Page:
Tinea versicolor

Tinea versicolor (TIN-ee-uh vur-si-KUL-ur), also called pityriasis versicolor, is a common fungal infection of the skin. The fungus interferes with the normal pigmentation of the skin, resulting in small, discolored patches.

These patches may be lighter or darker in color than the surrounding skin and most commonly affect the trunk and shoulders. Tinea versicolor occurs most frequently in teens and young adults. Sun exposure may make tinea versicolor more apparent.

Antifungal creams, lotions or shampoos can help treat tinea versicolor. But even after successful treatment, skin color may remain uneven for several weeks. Tinea versicolor often recurs, especially in warm, humid weather.

Symptoms Causes Prevention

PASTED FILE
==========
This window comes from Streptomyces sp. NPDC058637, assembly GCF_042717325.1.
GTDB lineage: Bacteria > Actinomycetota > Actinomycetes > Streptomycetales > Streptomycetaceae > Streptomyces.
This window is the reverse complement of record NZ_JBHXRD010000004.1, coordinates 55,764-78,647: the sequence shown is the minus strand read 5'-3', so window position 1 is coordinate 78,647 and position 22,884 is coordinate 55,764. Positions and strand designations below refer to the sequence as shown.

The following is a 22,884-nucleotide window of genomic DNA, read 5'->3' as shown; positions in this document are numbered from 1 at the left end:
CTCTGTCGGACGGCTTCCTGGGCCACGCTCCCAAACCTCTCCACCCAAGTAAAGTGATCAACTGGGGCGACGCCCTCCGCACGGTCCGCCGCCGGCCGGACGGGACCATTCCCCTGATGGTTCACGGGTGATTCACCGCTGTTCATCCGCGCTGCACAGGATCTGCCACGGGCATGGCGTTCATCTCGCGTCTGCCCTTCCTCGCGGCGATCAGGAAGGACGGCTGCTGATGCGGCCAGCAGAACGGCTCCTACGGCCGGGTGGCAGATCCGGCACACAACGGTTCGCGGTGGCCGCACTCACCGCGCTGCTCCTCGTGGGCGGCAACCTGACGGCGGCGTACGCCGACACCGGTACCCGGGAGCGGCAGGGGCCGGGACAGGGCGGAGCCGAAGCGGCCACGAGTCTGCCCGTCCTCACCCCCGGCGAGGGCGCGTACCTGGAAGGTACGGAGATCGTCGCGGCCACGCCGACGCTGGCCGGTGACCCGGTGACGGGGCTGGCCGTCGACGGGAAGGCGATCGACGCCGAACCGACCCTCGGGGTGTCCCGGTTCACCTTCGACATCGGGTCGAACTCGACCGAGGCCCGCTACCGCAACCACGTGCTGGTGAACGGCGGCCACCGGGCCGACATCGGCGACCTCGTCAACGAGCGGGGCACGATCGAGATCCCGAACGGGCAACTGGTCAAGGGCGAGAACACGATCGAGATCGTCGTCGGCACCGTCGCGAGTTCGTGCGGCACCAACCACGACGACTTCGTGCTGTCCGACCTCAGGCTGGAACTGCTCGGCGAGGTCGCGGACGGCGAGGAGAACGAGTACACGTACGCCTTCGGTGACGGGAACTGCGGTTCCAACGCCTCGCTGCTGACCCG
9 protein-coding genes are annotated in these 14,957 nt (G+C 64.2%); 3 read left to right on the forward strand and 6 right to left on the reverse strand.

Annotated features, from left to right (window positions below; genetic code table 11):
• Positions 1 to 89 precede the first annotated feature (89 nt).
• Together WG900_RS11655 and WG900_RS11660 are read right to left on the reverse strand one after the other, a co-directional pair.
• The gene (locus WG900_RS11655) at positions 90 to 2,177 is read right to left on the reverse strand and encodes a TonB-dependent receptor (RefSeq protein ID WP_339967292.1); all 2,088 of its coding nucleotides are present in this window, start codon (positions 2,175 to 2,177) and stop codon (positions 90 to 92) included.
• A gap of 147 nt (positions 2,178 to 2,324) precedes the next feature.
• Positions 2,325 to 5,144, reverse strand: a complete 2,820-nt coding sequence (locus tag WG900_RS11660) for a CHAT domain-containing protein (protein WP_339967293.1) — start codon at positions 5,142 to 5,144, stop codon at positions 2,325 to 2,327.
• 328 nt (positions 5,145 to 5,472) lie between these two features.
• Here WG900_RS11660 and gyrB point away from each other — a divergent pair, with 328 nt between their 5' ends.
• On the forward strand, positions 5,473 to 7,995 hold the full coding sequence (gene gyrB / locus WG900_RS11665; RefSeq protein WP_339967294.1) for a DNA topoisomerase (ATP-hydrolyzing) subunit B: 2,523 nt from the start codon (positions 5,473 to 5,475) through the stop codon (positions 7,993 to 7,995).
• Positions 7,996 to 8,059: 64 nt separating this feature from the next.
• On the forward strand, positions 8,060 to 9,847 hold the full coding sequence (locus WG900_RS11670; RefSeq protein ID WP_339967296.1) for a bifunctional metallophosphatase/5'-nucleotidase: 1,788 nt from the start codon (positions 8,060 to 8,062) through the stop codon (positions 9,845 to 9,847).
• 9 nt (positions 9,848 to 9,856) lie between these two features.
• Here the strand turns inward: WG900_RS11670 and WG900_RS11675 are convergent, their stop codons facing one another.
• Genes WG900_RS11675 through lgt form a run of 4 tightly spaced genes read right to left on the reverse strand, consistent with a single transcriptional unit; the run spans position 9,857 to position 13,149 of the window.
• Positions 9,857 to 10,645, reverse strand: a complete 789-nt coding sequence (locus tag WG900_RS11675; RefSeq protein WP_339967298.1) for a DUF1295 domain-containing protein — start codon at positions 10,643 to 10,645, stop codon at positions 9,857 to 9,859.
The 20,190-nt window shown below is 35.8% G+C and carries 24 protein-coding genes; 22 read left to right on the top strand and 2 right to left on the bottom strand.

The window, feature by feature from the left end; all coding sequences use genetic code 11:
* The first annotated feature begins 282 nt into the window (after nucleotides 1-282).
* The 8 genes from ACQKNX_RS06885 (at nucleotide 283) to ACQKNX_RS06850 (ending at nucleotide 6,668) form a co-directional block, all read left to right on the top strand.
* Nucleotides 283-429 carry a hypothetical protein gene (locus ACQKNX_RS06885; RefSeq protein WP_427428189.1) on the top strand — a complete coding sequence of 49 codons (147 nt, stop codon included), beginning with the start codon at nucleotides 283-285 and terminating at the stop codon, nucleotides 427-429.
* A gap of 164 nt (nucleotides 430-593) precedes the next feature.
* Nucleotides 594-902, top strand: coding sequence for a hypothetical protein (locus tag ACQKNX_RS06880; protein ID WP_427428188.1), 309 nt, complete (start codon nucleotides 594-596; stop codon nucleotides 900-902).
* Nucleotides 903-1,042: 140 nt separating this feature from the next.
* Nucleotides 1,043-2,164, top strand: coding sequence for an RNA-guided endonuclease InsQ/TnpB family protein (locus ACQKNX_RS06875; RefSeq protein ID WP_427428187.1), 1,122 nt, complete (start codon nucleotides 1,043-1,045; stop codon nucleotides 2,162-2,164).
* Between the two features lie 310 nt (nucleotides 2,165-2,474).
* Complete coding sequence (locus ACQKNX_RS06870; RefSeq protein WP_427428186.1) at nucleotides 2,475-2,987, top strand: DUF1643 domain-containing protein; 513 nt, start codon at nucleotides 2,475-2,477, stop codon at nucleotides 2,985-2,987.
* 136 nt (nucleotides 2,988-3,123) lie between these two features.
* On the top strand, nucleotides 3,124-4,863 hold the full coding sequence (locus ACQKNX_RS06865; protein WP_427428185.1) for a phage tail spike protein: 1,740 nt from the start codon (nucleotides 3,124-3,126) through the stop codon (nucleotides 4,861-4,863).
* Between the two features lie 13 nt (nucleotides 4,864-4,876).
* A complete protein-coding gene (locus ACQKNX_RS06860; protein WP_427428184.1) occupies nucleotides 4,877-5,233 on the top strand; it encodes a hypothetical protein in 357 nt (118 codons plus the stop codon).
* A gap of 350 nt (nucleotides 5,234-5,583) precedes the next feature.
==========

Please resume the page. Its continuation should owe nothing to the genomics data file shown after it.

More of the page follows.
Tinea versicolor is a type of infection that appears as a tissue-thin coating of fungus on your skin. The infection causes patches of discolored skin that may be:

  • Colored white, pink, tan or dark brown
  • Slow-growing, scaly and mildly itchy
  • More noticeable after sun exposure
  • Located on the back, chest, neck and upper arms

When to see a doctor

See your doctor if:

  • Your skin doesn't improve with self-care measures
  • The fungal infection returns
  • The patches cover large areas of your body

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